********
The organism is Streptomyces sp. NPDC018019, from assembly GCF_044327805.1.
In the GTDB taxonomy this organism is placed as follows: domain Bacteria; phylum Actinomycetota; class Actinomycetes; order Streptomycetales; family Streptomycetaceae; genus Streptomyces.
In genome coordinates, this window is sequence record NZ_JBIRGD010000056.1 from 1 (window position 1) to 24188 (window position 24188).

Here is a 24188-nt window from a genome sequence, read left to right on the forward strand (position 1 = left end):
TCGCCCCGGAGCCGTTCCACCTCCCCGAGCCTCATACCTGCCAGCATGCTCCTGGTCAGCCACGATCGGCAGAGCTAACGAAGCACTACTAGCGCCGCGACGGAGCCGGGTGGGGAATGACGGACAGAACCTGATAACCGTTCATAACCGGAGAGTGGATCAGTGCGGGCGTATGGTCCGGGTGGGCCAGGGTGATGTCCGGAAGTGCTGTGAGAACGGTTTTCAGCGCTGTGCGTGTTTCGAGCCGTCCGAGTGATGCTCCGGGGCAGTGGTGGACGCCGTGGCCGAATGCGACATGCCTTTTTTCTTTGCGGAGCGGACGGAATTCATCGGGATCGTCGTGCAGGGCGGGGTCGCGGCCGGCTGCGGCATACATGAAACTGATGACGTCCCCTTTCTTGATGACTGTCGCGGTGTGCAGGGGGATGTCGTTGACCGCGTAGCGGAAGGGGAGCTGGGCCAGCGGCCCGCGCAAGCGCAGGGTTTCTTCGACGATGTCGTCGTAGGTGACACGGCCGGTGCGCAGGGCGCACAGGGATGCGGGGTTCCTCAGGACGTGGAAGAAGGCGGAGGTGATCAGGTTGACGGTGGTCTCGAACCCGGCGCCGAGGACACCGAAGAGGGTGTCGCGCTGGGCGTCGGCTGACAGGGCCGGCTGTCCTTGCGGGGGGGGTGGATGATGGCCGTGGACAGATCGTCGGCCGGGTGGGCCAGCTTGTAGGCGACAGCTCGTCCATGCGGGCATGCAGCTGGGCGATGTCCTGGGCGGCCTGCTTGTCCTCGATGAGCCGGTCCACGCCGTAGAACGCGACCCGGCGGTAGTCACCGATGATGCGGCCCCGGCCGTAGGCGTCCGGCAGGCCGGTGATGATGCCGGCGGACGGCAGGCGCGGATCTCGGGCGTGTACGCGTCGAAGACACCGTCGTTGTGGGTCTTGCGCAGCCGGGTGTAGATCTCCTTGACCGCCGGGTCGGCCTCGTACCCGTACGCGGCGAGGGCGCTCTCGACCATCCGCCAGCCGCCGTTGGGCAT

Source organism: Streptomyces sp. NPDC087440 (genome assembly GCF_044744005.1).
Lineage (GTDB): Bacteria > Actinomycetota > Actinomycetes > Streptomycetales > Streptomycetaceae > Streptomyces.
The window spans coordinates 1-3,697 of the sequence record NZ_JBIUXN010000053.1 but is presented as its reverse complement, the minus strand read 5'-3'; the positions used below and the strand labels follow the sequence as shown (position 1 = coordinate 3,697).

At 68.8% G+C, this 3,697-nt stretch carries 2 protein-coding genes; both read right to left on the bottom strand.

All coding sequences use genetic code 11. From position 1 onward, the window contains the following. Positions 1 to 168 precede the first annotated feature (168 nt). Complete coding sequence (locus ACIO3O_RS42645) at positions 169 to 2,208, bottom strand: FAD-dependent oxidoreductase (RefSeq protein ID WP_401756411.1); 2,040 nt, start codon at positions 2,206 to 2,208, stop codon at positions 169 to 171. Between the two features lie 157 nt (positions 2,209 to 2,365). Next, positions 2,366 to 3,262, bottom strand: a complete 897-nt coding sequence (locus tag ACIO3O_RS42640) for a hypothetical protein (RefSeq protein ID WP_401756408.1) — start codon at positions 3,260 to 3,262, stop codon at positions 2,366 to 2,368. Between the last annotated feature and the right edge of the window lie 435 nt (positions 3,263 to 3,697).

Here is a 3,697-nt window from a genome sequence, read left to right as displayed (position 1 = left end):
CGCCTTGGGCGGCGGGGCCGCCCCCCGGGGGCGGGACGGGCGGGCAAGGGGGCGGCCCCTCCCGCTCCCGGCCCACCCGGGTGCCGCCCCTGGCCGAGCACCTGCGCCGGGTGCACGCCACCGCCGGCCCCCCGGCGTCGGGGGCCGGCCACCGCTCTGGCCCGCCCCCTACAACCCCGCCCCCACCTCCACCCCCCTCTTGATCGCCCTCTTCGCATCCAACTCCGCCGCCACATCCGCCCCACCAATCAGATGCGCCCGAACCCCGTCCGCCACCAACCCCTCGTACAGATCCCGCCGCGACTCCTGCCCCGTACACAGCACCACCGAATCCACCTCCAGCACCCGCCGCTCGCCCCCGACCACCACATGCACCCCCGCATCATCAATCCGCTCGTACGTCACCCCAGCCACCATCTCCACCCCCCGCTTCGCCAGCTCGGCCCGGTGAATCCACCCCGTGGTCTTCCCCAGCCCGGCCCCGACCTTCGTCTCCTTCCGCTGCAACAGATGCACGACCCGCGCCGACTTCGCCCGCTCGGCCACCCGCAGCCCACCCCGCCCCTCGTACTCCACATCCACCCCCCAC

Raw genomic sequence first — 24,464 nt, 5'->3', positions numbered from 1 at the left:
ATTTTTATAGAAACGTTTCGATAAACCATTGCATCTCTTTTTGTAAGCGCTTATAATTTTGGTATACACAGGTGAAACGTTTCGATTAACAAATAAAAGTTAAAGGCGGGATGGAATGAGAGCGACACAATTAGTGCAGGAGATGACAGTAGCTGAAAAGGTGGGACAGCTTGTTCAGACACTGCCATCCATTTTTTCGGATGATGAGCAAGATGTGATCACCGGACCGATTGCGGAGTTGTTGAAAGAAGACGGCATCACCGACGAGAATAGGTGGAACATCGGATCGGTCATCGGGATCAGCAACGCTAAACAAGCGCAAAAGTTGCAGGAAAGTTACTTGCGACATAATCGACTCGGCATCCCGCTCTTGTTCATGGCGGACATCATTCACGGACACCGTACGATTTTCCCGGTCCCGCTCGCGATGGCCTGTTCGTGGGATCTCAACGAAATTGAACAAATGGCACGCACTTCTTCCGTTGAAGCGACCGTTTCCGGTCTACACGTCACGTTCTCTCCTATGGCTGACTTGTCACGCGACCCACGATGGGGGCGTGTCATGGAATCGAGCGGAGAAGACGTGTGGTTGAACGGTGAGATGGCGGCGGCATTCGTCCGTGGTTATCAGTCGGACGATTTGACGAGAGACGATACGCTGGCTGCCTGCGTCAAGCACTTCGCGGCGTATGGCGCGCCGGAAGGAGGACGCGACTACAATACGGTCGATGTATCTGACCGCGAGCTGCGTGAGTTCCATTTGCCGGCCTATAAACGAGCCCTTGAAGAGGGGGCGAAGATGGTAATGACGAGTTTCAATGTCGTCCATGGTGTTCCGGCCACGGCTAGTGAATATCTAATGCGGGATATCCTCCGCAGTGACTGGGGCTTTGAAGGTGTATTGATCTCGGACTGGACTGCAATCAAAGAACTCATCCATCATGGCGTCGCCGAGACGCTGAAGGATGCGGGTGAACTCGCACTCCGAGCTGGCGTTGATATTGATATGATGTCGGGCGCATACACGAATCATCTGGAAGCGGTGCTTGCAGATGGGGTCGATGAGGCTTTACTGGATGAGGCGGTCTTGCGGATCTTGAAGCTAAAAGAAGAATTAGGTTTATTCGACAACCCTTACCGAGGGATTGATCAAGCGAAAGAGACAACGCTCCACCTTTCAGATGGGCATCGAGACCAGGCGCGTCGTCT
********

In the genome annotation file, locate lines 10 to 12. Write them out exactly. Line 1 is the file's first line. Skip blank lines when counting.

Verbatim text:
All coding sequences use genetic code 11. From position 1 onward, the window contains the following. Positions 1 to 168 precede the first annotated feature (168 nt). Complete coding sequence (locus ACIO3O_RS42645) at positions 169 to 2,208, bottom strand: FAD-dependent oxidoreductase (RefSeq protein ID WP_401756411.1); 2,040 nt, start codon at positions 2,206 to 2,208, stop codon at positions 169 to 171. Between the two features lie 157 nt (positions 2,209 to 2,365). Next, positions 2,366 to 3,262, bottom strand: a complete 897-nt coding sequence (locus tag ACIO3O_RS42640) for a hypothetical protein (RefSeq protein ID WP_401756408.1) — start codon at positions 3,260 to 3,262, stop codon at positions 2,366 to 2,368. Between the last annotated feature and the right edge of the window lie 435 nt (positions 3,263 to 3,697).

Here is a 3,697-nt window from a genome sequence, read left to right as displayed (position 1 = left end):
CGCCTTGGGCGGCGGGGCCGCCCCCCGGGGGCGGGACGGGCGGGCAAGGGGGCGGCCCCTCCCGCTCCCGGCCCACCCGGGTGCCGCCCCTGGCCGAGCACCTGCGCCGGGTGCACGCCACCGCCGGCCCCCCGGCGTCGGGGGCCGGCCACCGCTCTGGCCCGCCCCCTACAACCCCGCCCCCACCTCCACCCCCCTCTTGATCGCCCTCTTCGCATCCAACTCCGCCGCCACATCCGCCCCACCAATCAGATGCGCCCGAACCCCGTCCGCCACCAACCCCTCGTACAGATCCCGCCGCGACTCCTGCCCCGTACACAGCACCACCGAATCCACCTCCAGCACCCGCCGCTCGCCCCCGACCACCACATGCACCCCCGCATCATCAATCCGCTCGTACGTCACCCCAGCCACCATCTCCACCCCCCGCTTCGCCAGCTCGGCCCGGTGAATCCACCCCGTGGTCTTCCCCAGCCCGGCCCCGACCTTCGTCTCCTTCCGCTGCAACAGATGCACGACCCGCGCCGACTTCGCCCGCTCGGCCACCCGCAGCCCACCCCGCCCCTCGTACTCCACATCCACCCCCCAC